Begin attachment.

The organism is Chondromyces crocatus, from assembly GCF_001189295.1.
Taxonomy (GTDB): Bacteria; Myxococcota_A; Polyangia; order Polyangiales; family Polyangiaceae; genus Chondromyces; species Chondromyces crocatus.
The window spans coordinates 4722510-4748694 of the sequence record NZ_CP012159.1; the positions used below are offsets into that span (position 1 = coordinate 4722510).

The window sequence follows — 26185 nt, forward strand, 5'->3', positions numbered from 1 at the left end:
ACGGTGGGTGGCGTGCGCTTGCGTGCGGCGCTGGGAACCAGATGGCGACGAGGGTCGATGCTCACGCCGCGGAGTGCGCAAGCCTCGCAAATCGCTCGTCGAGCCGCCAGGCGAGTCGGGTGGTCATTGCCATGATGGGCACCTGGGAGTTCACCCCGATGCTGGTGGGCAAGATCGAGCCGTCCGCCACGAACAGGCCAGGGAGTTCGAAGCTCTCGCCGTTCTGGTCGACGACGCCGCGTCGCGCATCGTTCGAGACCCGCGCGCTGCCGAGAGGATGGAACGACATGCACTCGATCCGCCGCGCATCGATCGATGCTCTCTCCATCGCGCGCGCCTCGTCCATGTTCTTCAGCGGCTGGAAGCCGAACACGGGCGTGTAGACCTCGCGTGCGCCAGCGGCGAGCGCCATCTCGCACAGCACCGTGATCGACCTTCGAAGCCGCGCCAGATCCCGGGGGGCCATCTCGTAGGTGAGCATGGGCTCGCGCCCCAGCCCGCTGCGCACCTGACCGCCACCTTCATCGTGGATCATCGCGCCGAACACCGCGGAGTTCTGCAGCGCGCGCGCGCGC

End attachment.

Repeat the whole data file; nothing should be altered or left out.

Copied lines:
The organism is Chondromyces crocatus, from assembly GCF_001189295.1.
Taxonomy (GTDB): Bacteria; Myxococcota_A; Polyangia; order Polyangiales; family Polyangiaceae; genus Chondromyces; species Chondromyces crocatus.
The window spans coordinates 4722510-4748694 of the sequence record NZ_CP012159.1; the positions used below are offsets into that span (position 1 = coordinate 4722510).

The window sequence follows — 26185 nt, forward strand, 5'->3', positions numbered from 1 at the left end:
ACGGTGGGTGGCGTGCGCTTGCGTGCGGCGCTGGGAACCAGATGGCGACGAGGGTCGATGCTCACGCCGCGGAGTGCGCAAGCCTCGCAAATCGCTCGTCGAGCCGCCAGGCGAGTCGGGTGGTCATTGCCATGATGGGCACCTGGGAGTTCACCCCGATGCTGGTGGGCAAGATCGAGCCGTCCGCCACGAACAGGCCAGGGAGTTCGAAGCTCTCGCCGTTCTGGTCGACGACGCCGCGTCGCGCATCGTTCGAGACCCGCGCGCTGCCGAGAGGATGGAACGACATGCACTCGATCCGCCGCGCATCGATCGATGCTCTCTCCATCGCGCGCGCCTCGTCCATGTTCTTCAGCGGCTGGAAGCCGAACACGGGCGTGTAGACCTCGCGTGCGCCAGCGGCGAGCGCCATCTCGCACAGCACCGTGATCGACCTTCGAAGCCGCGCCAGATCCCGGGGGGCCATCTCGTAGGTGAGCATGGGCTCGCGCCCCAGCCCGCTGCGCACCTGACCGCCACCTTCATCGTGGATCATCGCGCCGAACACCGCGGAGTTCTGCAGCGCGCGCGCGCGC